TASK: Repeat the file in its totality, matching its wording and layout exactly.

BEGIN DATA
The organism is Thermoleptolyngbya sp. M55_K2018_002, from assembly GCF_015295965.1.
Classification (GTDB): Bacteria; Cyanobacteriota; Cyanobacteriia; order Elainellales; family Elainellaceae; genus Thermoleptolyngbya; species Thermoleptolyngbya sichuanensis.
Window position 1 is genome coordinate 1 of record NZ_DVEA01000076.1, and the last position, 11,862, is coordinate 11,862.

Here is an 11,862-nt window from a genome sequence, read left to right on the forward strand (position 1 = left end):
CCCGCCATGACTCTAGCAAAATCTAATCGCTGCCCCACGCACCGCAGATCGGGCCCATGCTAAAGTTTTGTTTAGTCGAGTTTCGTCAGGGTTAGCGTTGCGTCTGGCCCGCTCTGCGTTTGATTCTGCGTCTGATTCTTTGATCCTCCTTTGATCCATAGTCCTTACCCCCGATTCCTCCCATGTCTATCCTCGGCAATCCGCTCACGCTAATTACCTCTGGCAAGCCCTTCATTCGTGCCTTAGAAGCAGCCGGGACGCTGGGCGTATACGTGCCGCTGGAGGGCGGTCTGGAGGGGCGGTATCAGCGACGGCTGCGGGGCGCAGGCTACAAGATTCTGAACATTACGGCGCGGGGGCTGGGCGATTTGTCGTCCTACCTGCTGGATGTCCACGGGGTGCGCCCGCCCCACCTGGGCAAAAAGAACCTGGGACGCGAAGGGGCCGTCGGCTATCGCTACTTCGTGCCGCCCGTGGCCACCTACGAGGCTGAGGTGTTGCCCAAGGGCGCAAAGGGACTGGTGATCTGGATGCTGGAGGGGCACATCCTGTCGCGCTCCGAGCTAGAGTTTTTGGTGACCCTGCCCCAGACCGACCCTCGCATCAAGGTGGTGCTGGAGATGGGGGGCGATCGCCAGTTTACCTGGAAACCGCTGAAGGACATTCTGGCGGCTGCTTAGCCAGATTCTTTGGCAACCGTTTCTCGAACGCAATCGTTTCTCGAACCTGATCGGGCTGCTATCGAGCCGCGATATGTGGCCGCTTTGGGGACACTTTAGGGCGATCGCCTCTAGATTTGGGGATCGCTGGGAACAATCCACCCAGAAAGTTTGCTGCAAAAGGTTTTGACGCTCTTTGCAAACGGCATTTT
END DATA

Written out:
The organism is Thermoleptolyngbya sp. M55_K2018_002, from assembly GCF_015295965.1.
Classification (GTDB): Bacteria; Cyanobacteriota; Cyanobacteriia; order Elainellales; family Elainellaceae; genus Thermoleptolyngbya; species Thermoleptolyngbya sichuanensis.
Window position 1 is genome coordinate 1 of record NZ_DVEA01000076.1, and the last position, 11,862, is coordinate 11,862.

Here is an 11,862-nt window from a genome sequence, read left to right on the forward strand (position 1 = left end):
CCCGCCATGACTCTAGCAAAATCTAATCGCTGCCCCACGCACCGCAGATCGGGCCCATGCTAAAGTTTTGTTTAGTCGAGTTTCGTCAGGGTTAGCGTTGCGTCTGGCCCGCTCTGCGTTTGATTCTGCGTCTGATTCTTTGATCCTCCTTTGATCCATAGTCCTTACCCCCGATTCCTCCCATGTCTATCCTCGGCAATCCGCTCACGCTAATTACCTCTGGCAAGCCCTTCATTCGTGCCTTAGAAGCAGCCGGGACGCTGGGCGTATACGTGCCGCTGGAGGGCGGTCTGGAGGGGCGGTATCAGCGACGGCTGCGGGGCGCAGGCTACAAGATTCTGAACATTACGGCGCGGGGGCTGGGCGATTTGTCGTCCTACCTGCTGGATGTCCACGGGGTGCGCCCGCCCCACCTGGGCAAAAAGAACCTGGGACGCGAAGGGGCCGTCGGCTATCGCTACTTCGTGCCGCCCGTGGCCACCTACGAGGCTGAGGTGTTGCCCAAGGGCGCAAAGGGACTGGTGATCTGGATGCTGGAGGGGCACATCCTGTCGCGCTCCGAGCTAGAGTTTTTGGTGACCCTGCCCCAGACCGACCCTCGCATCAAGGTGGTGCTGGAGATGGGGGGCGATCGCCAGTTTACCTGGAAACCGCTGAAGGACATTCTGGCGGCTGCTTAGCCAGATTCTTTGGCAACCGTTTCTCGAACGCAATCGTTTCTCGAACCTGATCGGGCTGCTATCGAGCCGCGATATGTGGCCGCTTTGGGGACACTTTAGGGCGATCGCCTCTAGATTTGGGGATCGCTGGGAACAATCCACCCAGAAAGTTTGCTGCAAAAGGTTTTGACGCTCTTTGCAAACGGCATTTT